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Lenbrook announces MQA music streaming service

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Lenbrook announces MQA music streaming service

That’s Really Remarkable News: Lenbrook Promises To Launch Its Own MQA Music Streaming Service. Is Anyone Waiting for This, though…?

Plagued by ambiguities, MQA ultimately went bankrupt. The interest and awareness of the compression technique among the general public were negligible. In fact, it was only used on a large scale by Tidal, but that adventure has also ended. When Lenbrook acquired MQA, no one knew what could be salvaged from the PR-failed technology. Yet, the new owner apparently sees potential in it, as evidenced by their announcement to launch an MQA music streaming service.

Are There Any Advantages?

On paper, MQA’s capabilities sound promising. It offers a promised ‘studio quality’ and there is the significant bandwidth savings that the file format provides. This is achieved through heavy compression, which the creator claims is lossless. This claim quickly led to heated debates and was ultimately proven to be untrue. An even bigger issue is that it is a closed file format. Not everyone can implement and use it freely. The IT world has learned its lessons about closed and proprietary file formats over the past decades. If a manufacturer goes bankrupt and there is no acquisition, all information about the structure of a file format quickly disappears. In the case of a streaming service, this is naturally a less significant reason. However, the closed nature leads to another problem.

Royalties

Manufacturers must pay royalties to use MQA in their equipment. For a file format that is virtually unknown to the general public, this is a rather pointless action. The manufacturers that offer MQA on their equipment are often active in the slightly higher price segment. A few euros less on the final sale price doesn’t make much of a difference there. But the crucial question is: who is waiting for yet another new file format? There are already more than enough to choose from, both truly lossless and lossy. Each of these formats has long proven itself and is known to far more people.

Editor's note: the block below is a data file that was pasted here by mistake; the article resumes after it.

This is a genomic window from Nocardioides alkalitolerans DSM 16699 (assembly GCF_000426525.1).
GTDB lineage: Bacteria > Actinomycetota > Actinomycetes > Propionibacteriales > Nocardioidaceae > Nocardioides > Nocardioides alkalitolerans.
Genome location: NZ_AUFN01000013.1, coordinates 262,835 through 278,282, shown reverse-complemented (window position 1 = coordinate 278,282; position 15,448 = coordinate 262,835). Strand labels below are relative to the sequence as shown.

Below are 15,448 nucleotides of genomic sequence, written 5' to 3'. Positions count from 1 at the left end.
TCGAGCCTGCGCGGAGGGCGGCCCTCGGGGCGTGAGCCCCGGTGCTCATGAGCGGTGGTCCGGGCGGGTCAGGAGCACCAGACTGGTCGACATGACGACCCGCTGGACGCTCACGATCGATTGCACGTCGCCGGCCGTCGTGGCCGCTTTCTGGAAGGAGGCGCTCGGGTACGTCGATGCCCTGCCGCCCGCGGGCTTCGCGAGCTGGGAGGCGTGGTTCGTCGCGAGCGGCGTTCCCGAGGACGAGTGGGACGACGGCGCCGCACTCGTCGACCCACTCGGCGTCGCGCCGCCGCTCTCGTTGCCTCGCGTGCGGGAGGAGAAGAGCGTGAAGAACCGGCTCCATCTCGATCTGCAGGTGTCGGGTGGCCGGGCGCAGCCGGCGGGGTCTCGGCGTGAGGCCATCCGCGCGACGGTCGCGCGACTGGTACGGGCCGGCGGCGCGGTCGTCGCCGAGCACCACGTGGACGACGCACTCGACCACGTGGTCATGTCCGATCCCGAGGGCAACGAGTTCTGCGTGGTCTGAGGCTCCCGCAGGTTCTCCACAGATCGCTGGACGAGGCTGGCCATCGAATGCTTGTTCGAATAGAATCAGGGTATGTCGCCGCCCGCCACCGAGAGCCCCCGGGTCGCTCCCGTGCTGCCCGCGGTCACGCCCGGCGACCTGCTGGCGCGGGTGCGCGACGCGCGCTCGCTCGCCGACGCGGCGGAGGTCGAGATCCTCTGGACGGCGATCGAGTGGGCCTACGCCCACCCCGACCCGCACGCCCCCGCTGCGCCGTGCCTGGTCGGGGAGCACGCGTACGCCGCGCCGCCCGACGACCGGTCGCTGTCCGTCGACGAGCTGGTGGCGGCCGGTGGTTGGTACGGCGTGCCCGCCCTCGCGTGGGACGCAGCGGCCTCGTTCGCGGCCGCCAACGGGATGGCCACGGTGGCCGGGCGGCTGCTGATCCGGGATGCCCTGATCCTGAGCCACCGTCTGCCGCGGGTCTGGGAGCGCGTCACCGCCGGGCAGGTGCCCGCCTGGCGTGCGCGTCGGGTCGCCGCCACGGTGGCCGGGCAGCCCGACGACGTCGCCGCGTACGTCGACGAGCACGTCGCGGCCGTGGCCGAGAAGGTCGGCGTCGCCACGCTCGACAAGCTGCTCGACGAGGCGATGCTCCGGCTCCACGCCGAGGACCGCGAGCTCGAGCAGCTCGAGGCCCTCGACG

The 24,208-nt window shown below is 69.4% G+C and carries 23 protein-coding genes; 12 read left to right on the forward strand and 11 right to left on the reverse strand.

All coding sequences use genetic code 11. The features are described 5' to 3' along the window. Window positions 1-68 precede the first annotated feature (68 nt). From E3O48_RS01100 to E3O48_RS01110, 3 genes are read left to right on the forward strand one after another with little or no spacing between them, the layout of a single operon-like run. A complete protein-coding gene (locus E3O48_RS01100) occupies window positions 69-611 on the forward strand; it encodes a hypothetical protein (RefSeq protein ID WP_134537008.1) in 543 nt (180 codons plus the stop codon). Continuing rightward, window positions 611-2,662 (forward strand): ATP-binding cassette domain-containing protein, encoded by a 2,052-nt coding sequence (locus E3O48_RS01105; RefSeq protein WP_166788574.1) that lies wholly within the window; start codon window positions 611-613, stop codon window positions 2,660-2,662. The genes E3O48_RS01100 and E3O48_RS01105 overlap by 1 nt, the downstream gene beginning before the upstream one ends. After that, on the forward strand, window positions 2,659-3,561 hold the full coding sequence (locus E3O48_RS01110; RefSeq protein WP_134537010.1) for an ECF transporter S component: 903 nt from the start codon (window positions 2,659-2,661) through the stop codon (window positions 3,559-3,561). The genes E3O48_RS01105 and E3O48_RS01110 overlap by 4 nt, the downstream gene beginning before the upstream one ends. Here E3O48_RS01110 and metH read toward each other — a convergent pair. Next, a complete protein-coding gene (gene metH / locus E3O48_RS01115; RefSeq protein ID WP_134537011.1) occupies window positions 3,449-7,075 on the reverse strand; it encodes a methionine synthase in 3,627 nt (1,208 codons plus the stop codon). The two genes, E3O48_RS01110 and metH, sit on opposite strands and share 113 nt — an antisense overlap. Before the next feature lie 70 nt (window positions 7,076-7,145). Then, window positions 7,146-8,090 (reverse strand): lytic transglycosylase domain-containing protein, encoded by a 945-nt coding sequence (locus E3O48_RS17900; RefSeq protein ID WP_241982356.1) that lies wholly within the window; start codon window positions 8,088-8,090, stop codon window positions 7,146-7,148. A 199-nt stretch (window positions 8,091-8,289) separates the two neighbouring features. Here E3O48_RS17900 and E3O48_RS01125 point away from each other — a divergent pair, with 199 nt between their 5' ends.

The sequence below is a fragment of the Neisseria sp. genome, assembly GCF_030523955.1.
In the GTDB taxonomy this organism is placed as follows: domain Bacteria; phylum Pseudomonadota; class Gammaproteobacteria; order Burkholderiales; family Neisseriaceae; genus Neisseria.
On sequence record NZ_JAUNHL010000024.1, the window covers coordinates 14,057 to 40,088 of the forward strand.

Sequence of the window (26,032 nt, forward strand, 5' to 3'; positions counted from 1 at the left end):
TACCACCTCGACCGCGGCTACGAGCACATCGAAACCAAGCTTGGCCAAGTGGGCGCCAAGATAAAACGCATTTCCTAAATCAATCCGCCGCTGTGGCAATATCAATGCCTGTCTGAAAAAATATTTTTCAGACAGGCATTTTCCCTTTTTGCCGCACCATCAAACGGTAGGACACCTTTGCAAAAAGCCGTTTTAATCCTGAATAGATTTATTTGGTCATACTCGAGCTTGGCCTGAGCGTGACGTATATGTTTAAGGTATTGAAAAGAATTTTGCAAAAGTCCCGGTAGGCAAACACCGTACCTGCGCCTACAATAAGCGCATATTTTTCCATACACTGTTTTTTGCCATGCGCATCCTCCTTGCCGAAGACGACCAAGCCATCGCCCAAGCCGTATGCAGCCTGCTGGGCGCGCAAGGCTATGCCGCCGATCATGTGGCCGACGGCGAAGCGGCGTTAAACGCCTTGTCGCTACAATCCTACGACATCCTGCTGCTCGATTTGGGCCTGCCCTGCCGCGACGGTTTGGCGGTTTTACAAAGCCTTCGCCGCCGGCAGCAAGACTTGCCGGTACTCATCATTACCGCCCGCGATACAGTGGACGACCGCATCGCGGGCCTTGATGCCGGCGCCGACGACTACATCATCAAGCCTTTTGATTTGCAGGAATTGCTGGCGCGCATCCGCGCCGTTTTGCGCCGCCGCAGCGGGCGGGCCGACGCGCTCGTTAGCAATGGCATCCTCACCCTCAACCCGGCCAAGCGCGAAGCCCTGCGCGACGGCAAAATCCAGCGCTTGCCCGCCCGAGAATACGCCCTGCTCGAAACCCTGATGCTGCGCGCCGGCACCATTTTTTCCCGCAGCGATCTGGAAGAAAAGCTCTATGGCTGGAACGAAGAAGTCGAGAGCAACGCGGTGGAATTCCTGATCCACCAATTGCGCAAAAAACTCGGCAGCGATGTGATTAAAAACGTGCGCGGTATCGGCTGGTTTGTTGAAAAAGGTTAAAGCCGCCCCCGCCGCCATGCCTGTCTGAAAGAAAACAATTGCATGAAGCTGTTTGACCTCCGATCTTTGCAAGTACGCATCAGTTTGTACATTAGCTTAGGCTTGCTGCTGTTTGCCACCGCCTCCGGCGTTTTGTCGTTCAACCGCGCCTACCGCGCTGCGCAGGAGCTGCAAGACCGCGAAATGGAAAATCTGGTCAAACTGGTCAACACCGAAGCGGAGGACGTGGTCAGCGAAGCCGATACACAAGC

FLAC is the Future

The problem remains that MQA is once again marketed as ‘studio quality’. Naturally, there is no bit difference or should be no bit difference between MQA and, for example, a PCM file or FLAC. The latter is even a completely lossless compression format, while MQA indeed applies a form of – albeit very mild – lossy compression. Additionally, experience has shown that MQA tracks are often mastered to sound as ‘good as possible’. The file format’s ‘difficult’ reputation is naturally not easily erased, if ever. The open, transparent and established FLAC file format is much better suited for true lossless streaming.

In Short

Unless Lenbrook presents a very special and unique offering in terms of content and/or extremely competitive pricing, streaming in MQA purely for MQA’s sake makes little sense. The vast majority of potential listeners will have little interest in purchasing certified MQA equipment to be able to listen in the intended higher quality. Especially not in this case, where the masses are unfamiliar with the term MQA, and those in the know are aware that it is somewhat controversial. This adventure could end up costing Lenbrook a lot of money.

3 COMMENTS

  1. Ronald tries to make wrong statements right by repeating them, as if ASR would be a scientific source. Just destroying possible positive messages by repeating old lies is not „cutting through“, its just bad manners. As IT expert you should try to gather some real informative facts and then maybe judge. If you would be interested whats going on. And as far as we know NOTHING has been revealed, except some titles of things to come. But Ronalds machete is already „cutting through“ . Does not help Alpha Audios otherwise great reputation.

  2. You say that “Ronald cuts through the marketing bullshit like no other.” Huh? This negative take on Lenbrook’s press release just leaves a bad taste, without any insight into technologies or the industry itself at this point. Too bad.

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